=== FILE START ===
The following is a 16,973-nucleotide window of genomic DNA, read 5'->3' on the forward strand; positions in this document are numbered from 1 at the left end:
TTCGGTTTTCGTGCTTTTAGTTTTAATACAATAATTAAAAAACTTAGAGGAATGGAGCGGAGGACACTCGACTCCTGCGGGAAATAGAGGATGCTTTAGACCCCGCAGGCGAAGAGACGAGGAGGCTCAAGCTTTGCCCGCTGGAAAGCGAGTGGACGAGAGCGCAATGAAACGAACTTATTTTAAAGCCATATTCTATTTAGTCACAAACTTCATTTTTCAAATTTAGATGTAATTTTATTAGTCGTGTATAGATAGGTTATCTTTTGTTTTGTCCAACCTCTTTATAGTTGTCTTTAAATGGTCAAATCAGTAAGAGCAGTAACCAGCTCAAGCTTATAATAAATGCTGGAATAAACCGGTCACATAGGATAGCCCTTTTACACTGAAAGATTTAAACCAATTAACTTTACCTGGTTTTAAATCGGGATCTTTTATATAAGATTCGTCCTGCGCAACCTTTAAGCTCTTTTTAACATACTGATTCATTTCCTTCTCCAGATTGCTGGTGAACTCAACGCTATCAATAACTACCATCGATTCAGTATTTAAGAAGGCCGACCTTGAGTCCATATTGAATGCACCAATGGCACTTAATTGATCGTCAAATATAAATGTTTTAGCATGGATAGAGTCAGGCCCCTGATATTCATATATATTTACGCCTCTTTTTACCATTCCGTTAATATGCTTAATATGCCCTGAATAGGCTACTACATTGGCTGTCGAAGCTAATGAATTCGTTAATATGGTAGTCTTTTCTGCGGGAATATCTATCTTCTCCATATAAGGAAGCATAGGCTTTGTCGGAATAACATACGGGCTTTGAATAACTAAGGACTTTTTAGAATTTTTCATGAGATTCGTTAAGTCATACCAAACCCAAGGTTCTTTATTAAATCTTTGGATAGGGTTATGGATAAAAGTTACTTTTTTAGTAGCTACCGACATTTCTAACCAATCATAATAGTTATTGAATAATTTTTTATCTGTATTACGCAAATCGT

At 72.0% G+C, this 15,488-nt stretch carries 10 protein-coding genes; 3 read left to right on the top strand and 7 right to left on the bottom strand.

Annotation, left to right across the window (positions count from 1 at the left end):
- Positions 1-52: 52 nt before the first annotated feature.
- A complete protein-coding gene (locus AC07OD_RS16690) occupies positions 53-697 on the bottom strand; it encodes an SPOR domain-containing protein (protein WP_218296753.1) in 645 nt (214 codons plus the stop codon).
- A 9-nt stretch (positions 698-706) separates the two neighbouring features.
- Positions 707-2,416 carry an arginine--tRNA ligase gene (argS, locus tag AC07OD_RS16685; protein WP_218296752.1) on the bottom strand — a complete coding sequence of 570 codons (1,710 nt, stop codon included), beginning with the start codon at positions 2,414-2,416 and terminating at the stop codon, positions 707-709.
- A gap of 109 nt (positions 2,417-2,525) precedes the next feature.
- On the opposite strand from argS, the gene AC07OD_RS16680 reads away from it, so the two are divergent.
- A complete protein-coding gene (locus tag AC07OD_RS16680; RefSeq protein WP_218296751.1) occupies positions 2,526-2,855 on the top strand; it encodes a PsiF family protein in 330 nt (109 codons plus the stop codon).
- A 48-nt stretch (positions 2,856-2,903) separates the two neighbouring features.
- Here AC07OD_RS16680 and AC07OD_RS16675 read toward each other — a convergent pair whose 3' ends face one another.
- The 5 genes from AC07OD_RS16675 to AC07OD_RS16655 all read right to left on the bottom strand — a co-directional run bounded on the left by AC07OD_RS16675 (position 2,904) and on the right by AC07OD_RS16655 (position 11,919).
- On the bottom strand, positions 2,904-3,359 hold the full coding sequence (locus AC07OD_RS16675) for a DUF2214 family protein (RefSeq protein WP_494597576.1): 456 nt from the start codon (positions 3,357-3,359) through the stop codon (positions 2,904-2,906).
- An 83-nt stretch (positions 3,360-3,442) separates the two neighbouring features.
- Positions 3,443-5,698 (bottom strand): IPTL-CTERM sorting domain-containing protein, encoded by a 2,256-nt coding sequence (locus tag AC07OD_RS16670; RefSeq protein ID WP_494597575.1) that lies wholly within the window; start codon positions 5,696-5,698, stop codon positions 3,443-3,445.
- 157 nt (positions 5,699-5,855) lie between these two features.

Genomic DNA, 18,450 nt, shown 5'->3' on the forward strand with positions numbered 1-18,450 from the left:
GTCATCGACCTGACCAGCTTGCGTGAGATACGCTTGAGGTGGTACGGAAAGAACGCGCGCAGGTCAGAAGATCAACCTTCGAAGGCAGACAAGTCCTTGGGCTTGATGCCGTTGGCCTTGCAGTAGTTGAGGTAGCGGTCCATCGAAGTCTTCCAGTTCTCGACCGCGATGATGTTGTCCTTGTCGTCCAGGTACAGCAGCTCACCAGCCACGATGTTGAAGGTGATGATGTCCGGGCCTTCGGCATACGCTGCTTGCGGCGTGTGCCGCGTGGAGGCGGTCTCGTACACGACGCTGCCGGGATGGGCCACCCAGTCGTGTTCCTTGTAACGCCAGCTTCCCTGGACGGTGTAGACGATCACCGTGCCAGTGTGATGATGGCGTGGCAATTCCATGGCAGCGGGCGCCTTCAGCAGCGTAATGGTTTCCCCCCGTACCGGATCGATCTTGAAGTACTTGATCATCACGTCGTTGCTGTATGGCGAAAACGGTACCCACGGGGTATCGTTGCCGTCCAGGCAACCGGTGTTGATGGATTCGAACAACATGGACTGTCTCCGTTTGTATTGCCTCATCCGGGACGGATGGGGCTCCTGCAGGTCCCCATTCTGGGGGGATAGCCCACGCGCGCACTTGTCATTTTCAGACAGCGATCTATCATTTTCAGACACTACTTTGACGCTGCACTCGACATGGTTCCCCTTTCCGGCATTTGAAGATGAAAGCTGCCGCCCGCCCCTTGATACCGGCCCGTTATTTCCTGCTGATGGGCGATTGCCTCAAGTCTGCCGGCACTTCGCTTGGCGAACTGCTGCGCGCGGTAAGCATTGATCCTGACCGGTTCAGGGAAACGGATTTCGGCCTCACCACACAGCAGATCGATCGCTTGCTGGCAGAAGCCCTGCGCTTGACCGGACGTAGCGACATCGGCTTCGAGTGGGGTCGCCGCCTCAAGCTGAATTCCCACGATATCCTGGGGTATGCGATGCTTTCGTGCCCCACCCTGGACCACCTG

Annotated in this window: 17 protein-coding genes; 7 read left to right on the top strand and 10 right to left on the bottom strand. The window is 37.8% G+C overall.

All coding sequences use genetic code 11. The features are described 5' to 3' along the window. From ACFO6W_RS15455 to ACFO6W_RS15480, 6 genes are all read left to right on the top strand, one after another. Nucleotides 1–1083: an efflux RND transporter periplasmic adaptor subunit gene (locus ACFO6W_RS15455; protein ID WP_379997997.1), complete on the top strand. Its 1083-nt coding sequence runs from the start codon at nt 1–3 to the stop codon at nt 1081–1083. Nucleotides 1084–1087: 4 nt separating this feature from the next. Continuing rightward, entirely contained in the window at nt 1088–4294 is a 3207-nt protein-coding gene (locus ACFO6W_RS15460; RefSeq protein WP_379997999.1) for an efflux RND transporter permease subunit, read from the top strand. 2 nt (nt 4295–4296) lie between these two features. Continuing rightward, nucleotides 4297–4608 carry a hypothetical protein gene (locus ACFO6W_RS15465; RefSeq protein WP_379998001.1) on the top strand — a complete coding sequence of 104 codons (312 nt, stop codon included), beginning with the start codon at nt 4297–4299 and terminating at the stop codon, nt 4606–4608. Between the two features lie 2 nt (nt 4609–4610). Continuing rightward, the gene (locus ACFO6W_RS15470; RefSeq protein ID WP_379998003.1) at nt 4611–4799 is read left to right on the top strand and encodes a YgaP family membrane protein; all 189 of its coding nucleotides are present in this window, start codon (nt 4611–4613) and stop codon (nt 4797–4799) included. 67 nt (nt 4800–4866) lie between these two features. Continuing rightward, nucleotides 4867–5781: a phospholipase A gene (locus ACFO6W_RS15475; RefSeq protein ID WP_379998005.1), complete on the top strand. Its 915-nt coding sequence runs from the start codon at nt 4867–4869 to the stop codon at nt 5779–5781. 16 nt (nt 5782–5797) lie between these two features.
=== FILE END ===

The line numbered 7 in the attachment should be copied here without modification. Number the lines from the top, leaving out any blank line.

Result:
- A 9-nt stretch (positions 698-706) separates the two neighbouring features.